JIS: The Government will be scaling up youth training and employment under the National Service Corps Programme (NSCP) through a massive financial injection of $1.2 billion this financial year.
State Minister for Education, Youth and Information, Hon. Floyd Green, made the disclosure in his contribution to the 2018/19 Sectoral Debate in the House of Representatives on Tuesday (May 8).
“Last year, we put $200 million into the National Service Corps programme. Because we are seeing the results, this year, it is budgeted that we will put, from the HEART Trust/NTA, $800 million, and from the World Bank a further $390 million into the programme,” he informed.
The brainchild of Prime Minister, the Most Hon. Andrew Holness, the NSCP aims to create an avenue for young people, aged 18 to 24, to be fully empowered through education, training and certification.
It falls under the Government’s Housing, Opportunity, Production and Employment (HOPE) initiative, targeting job and training opportunities for unattached young people.
Minister Green said that of the 6,345 applications received, a total of 4,762 youths have been trained in core skills and work-ready behaviours required by the labour market.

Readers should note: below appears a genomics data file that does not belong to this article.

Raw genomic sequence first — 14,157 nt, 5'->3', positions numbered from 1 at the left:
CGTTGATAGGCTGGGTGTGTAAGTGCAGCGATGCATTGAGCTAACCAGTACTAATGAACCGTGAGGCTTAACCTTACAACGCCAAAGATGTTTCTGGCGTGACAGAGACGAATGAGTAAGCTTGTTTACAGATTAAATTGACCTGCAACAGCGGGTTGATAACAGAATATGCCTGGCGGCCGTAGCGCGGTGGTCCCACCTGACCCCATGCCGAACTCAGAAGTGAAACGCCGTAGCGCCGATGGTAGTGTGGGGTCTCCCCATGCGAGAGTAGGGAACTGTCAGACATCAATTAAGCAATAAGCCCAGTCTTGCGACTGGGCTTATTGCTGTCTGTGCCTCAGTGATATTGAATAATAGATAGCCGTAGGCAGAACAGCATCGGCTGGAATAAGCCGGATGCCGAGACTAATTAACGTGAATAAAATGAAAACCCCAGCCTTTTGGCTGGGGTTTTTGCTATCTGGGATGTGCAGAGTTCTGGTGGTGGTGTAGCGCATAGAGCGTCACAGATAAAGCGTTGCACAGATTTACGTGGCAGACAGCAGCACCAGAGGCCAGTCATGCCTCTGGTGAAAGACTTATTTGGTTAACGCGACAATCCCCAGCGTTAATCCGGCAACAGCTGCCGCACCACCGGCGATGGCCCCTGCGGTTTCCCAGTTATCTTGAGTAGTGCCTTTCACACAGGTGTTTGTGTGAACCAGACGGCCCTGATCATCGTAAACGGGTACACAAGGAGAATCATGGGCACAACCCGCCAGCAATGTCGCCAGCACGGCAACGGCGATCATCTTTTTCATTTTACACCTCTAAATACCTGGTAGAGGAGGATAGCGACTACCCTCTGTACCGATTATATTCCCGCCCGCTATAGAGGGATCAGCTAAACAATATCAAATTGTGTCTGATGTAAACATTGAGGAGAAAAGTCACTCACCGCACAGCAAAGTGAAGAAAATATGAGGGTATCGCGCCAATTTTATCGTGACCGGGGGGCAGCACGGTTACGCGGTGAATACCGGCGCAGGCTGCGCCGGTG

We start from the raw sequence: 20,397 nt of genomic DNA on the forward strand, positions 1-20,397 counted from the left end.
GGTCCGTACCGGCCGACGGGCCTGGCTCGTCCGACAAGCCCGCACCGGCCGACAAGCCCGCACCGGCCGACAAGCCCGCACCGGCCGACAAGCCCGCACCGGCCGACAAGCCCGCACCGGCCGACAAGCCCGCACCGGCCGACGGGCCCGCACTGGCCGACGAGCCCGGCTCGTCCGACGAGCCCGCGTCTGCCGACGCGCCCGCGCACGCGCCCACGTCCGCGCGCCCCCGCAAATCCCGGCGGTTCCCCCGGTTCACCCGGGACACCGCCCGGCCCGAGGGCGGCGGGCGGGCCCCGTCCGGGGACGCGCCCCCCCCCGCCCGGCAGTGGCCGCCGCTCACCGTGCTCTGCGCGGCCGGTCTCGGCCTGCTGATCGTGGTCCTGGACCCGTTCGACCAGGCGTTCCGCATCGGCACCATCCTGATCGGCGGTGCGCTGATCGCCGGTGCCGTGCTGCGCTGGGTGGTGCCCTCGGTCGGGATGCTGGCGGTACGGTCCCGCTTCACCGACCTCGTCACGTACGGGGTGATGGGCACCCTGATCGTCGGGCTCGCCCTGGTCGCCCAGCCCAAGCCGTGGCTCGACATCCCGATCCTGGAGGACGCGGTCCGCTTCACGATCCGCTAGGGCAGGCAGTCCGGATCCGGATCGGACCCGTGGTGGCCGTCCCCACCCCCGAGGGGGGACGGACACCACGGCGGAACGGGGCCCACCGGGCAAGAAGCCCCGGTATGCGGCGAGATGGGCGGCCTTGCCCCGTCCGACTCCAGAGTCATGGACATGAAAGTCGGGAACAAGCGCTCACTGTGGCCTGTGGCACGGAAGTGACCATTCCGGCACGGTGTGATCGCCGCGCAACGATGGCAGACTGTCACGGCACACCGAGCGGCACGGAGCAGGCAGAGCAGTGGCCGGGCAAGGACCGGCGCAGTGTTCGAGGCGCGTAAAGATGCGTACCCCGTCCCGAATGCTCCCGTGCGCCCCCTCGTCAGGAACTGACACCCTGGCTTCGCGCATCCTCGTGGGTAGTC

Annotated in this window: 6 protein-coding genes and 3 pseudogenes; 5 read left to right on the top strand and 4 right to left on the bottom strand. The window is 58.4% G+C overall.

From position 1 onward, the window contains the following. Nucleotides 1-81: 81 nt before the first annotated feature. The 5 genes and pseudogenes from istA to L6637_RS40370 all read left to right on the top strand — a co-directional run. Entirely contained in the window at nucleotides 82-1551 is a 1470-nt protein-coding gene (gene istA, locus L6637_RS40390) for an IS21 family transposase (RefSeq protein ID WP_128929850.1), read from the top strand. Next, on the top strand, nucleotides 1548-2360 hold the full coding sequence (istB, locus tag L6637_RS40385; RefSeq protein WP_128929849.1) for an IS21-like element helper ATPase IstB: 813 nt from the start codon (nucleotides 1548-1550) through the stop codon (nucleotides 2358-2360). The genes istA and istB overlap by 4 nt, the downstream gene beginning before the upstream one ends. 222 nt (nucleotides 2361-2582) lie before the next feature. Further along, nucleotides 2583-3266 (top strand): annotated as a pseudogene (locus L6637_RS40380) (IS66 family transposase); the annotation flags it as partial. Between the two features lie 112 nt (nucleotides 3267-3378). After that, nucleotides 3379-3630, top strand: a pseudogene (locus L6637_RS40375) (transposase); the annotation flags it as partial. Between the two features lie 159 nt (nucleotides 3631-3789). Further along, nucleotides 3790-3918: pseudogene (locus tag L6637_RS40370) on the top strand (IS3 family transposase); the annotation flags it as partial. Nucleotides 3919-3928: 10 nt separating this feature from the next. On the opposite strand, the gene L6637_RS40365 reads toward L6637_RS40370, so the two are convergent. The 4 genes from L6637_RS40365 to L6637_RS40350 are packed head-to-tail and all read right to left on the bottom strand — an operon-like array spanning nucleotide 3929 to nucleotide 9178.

Approximately 1,200 persons have been placed across 23 ministries, departments and agencies (MDAs), including the HEART Trust/NTA, Office of the Prime Minister; Ministry of Economic Growth and Job Creation; Ministry of Education, Youth and Information, National Land Agency; National Housing Trust; National Irrigation Commission; and the Ministry of Justice.
Mr. Green said that an estimated $200 million has been spent under the programme from June 2017 to February 2018 for payment of stipend, rental of venue, training costs, meals and refreshments.
He said the focus now is to transition the youth from training to employment, thereby creating a pathway for continued lowering of the youth unemployment rate.
The latest report from the Statistical Institute of Jamaica (STATIN) shows that the youth unemployment rate has declined to 23.8 per cent from 33 per cent when the Government took office in February 2016.
“That is an almost 10 per cent drop; it’s not by chance,” Mr. Green said, crediting the decline to “a targeted and purposeful approach to youth unemployment” by the Government.
CAPTION: Minister of State in the Ministry of Education, Youth and Information, Hon. Floyd Green, making his 2018/19 Sectoral Debate presentation in the House of Representatives on May 8